I had never seen The Rocky Horror Picture Show before last Saturday night. I had heard stories, however. Last weekend’s show, which was performed at a bar in Itaewon, was a shadow cast performance, and it was absolutely brilliant. Two friends joined a handful of other actors to mimic and mime the movie as it played in the background. Because of the sheer awesome absurdity of the movie and the novelty and charm of the performance, my friends and I had a blast on this Halloween weekend.
Before Halloween could begin, however, we had to get Halloween costumes. There are a couple of Halloween stores that I know of in Seoul. I wrote about one just a couple weeks ago. On the way to it, I quite appropriately came across this slide from Hell. Four stories tall and attached to a kindergarten school on three floors, it promises death to any man, women, or child that dares ride it. I loved it.
I got my costume together, and transformed myself into a zombie for Halloween this year. I’m no make-up artist, but I think I was pretty successfully scary. You couldn’t tell from this picture, however. I look more like a guy who just got his butt kicked by two 12 year-olds.
I did manage to scare many Koreans while walking to work and riding the subways in Seoul.
Most notably, when I passed a police car, it turned around to block my path as I was walking through my neighborhood. The police got out of the car looking very serious. They spoke some stern Korean to me. I responded with a blank zombie stare. Then one of them pointed to the fake blood all over my face and clothes. I smiled and said, “Hal-O-ween pawty.” Sudden relief washed over their faces. We laughed. One of them was still a little suspicious and kept asking me questions in Korean, but the older one was saying “OK OK” and waving me away. I left grinning like a fool. Mission accomplished.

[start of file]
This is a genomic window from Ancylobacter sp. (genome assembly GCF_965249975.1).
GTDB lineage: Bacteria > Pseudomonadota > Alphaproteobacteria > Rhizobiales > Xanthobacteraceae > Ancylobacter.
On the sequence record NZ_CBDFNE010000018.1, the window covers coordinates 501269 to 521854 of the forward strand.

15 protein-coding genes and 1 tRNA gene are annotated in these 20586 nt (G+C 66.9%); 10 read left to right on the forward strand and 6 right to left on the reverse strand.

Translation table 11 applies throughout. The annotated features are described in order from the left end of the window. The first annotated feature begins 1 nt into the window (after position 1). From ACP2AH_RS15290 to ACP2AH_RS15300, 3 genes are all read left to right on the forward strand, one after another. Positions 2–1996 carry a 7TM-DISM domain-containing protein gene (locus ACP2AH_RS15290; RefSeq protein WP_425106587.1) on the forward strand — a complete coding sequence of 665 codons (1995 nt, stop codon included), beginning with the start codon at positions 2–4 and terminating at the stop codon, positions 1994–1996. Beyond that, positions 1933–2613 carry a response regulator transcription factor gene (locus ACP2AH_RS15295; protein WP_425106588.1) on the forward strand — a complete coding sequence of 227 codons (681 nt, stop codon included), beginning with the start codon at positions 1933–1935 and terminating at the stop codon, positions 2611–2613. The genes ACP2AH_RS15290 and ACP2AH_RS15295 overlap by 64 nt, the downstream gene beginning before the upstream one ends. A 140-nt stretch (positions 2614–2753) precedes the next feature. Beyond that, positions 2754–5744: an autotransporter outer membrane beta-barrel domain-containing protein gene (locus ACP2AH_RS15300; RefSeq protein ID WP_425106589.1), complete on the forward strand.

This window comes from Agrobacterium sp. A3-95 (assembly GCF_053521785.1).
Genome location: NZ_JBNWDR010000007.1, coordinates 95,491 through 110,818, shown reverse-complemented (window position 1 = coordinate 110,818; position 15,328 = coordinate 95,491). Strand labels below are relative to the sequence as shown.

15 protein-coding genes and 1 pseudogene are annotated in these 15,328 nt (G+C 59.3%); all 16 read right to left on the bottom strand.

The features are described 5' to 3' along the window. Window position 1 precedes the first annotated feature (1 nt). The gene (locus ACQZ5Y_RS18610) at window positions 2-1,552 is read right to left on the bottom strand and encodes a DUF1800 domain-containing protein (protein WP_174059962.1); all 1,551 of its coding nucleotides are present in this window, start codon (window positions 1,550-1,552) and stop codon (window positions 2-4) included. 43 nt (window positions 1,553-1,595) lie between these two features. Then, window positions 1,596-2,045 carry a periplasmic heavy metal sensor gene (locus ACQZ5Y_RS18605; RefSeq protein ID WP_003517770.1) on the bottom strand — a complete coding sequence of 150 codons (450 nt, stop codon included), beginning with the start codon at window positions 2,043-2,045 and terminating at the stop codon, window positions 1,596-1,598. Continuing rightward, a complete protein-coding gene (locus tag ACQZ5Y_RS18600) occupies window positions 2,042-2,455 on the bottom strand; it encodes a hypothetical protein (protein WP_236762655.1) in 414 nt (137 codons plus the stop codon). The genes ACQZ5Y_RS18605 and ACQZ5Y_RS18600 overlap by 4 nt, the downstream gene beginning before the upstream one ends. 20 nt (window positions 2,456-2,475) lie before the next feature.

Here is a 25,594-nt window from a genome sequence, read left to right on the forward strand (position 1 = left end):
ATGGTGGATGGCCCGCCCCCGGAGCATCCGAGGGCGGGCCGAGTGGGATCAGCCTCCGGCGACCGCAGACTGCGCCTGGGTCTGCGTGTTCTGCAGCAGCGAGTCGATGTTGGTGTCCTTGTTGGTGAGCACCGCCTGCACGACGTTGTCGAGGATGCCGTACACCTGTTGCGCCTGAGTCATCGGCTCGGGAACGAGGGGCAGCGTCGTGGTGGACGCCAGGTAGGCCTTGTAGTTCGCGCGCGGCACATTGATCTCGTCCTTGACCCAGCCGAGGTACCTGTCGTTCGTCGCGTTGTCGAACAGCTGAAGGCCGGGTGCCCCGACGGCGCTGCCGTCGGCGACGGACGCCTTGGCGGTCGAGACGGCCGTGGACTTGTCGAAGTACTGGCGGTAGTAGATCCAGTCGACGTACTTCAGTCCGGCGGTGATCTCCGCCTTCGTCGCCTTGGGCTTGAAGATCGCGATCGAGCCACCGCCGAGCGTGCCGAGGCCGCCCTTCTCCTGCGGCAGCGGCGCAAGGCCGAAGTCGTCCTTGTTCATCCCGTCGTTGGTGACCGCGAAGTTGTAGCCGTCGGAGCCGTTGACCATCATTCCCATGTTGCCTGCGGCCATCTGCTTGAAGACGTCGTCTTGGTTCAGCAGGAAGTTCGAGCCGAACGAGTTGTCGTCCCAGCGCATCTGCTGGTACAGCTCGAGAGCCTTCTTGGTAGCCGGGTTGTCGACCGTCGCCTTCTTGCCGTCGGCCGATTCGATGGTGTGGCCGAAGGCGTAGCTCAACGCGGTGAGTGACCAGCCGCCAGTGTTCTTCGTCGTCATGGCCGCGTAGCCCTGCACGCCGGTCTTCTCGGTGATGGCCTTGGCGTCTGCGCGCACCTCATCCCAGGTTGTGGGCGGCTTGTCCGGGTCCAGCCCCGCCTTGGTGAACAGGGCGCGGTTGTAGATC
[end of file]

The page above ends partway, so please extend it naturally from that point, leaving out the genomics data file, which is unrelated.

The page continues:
Saturday came around, and some friends and I arrived at Bull and Barrel to pay the $10 to see the show. I was skeptical of how well the shadow cast would work when I’d first heard about the show, but I was drunk on fun when the opening number ended. (Also, beer.) The actors kept time with the movie almost perfectly. Their quirkiness and cross-dressing added to the movie immensely.
Here are some shots from the epic production.
Thankfully Aladin, Abu, and the stroke-stricken pirate were not in the production but sitting behind me. I did not recognize my friend Netalia under that fake beard.
The lead female role was played by a man, and the lead male was a woman. They were both quite convincing.
And then in a flurry of “what-the-heck-just-happened”s, the show was over.
I saw the movie. I saw the shadow cast performance. Now all I have to do is watch the movie by myself and figure out what the heck happened. All I know is that Tim Curry is amazing, the cast of the shadow performance put on a hilarious and top-notch performance, and that this event was the highlight of my Halloween. And between scaring my students, scaring Korean police, and dancing to Halloween music like the Monster Mash in a club full of zombies, Care Bears, and other costumed freaks; this was a tough Halloween to star in.
Currently residing an hour outside of Seoul, South Korea, Sergio Cabaruvias is doing his utmost not to appear lost or confused. So far, he’s managed. After graduating with degrees in English and journalism and after working with underprivileged youth, Serg embarked from Southern California for Pyeongtaek, South Korea to gain experience as an amateur adventurer. Since arriving he has swung on vines in the jungles of Taiwan, scaled mountains in the rocky city of Busan, driven a scooter along the edge of a massive, marble gorge, and explored some of Tokyo’s seedier areas. Moving to South Korea has been the best decision of his life.